She dressed hurriedly. Found her way to the tiny breakfast room and was grateful for the very welcome cup of coffee which promptly arrived at her table, thanks to the efficient waitress service. She would have a good look around the market, she promised herself. But first, she would enquire at reception about what to do and where to go in town. Louise rummaged in her handbag for some paper and pencil and approached the girl behind her desk.
Luckily for her, the receptionist spoke some English, albeit not in a conventional way. A tall, sun-tanned Frenchman standing nearby overheard the somewhat confused exchange and offered his assistance. Louise gratefully accepted his intervention and wrote down carefully all the relevant information given to her with the help of this stranger. Then, to her surprise, the charming Frenchman told her that he and his mother – no longer as young as she would like to be, he smiled – were regular visitors to the area and in particular this town and this hotel.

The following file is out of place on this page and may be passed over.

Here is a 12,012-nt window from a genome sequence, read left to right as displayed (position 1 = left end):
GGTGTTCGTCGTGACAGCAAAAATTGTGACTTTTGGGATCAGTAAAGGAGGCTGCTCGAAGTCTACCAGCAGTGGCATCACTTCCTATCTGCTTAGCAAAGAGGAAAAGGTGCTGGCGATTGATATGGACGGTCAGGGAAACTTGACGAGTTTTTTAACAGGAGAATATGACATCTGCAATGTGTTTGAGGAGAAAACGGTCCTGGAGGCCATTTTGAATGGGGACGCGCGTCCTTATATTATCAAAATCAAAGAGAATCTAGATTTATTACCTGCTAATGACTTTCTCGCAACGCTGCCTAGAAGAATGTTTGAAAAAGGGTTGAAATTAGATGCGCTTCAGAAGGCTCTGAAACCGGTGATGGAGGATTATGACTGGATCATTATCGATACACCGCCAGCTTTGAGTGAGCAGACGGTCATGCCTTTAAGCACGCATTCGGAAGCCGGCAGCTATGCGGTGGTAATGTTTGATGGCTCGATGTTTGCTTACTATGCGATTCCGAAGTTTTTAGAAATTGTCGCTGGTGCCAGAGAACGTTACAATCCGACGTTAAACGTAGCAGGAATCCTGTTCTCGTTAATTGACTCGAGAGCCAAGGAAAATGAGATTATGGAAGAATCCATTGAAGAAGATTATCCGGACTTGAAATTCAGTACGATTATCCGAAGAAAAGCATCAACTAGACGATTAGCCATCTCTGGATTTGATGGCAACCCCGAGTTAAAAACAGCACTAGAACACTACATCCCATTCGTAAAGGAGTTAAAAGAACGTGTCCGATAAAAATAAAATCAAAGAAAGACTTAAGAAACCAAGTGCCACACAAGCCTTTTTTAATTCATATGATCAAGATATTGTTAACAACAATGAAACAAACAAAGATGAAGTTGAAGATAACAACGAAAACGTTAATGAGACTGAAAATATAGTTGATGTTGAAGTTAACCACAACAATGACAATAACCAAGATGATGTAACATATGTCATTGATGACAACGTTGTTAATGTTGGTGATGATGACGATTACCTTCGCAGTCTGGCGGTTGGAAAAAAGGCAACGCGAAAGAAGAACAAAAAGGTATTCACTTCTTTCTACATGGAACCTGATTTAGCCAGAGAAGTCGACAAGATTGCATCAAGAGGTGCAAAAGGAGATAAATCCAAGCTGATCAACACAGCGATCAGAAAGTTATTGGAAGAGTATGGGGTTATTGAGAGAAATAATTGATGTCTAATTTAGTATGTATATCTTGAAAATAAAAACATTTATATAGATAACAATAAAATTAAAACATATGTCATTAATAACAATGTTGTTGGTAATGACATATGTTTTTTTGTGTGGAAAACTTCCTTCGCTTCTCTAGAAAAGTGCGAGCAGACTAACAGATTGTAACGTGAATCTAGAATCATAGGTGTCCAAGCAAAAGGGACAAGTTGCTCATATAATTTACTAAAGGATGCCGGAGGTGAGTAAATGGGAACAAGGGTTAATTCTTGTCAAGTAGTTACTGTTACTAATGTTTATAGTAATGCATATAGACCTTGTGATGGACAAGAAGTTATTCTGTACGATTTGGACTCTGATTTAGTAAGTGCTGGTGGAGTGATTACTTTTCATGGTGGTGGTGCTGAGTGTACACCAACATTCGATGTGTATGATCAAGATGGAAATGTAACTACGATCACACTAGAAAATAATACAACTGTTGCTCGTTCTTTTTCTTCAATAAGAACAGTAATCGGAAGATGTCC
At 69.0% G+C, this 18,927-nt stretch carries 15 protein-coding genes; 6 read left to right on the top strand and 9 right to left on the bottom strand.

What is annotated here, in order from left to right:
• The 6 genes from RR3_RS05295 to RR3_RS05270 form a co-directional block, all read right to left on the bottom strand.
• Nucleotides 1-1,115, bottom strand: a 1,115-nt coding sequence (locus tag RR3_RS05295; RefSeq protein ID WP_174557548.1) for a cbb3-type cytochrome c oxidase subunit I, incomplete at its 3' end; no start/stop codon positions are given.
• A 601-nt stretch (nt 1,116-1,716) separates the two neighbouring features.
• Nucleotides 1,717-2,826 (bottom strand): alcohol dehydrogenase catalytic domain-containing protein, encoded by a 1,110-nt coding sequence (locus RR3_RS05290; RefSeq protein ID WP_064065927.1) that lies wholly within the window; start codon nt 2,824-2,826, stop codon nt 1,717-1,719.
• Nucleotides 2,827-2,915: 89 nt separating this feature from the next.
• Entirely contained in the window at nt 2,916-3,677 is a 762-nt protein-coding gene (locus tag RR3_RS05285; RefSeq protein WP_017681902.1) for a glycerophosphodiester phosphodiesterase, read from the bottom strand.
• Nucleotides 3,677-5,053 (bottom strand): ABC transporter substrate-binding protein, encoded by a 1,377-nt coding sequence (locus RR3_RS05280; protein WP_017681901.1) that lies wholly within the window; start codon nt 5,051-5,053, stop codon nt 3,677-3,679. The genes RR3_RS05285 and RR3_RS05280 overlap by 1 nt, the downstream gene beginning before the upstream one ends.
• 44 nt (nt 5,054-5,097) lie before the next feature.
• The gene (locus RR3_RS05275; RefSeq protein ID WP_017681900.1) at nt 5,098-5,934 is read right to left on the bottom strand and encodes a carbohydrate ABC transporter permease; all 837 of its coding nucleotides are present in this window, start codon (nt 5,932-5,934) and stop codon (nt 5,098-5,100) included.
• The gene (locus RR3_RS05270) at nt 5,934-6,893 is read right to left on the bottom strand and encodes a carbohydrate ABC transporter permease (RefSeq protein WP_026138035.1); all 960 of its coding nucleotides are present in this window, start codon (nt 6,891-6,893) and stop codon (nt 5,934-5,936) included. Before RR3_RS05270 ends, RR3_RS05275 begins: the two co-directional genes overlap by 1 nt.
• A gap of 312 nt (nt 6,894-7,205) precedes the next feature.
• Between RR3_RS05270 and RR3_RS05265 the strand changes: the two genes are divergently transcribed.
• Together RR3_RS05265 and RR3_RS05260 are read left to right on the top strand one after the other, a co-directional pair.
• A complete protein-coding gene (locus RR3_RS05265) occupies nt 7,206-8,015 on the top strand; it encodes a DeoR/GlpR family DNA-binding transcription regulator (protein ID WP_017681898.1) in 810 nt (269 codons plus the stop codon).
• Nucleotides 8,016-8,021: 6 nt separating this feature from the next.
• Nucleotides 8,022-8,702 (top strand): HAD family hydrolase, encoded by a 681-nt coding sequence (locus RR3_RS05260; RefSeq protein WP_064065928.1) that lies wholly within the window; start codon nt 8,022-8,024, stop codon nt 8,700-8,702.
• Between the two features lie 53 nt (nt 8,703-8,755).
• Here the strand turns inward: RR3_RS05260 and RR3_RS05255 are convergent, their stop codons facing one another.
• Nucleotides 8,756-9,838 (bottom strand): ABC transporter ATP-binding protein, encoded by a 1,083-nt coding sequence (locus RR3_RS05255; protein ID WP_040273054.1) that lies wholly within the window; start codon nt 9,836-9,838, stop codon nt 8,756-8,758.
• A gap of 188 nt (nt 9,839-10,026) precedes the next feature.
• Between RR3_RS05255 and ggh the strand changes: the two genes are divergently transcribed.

Louise turned round and saw a still beautiful woman standing behind him, dressed in a stylish and colour coordinated outfit of pink and grey, embellished with a charmingly arranged Hermes scarf. She nodded at Louise sympathetically. Both mother and son were about to go for a little reconnaissance and realising that Louise was new to this part of France, invited her, in his impeccable English along, if she so wished. She felt honoured and immediately decided to attend to the market at a later stage and happily agreed to their kind offer.
The morning was already warm. The real heat would be later when they had returned from their outing and needed to stay behind cooling shutters, Pierre, her newly acquired “friend”, told her. He guided both women to his silver Peugeot for a short drive to Château Pico which was holding a special art exhibition at the moment. Both he and his mother were great art lovers and came to the P-O region at least twice a year to visit the art exhibitions of Collioure, Perpignan and Céret.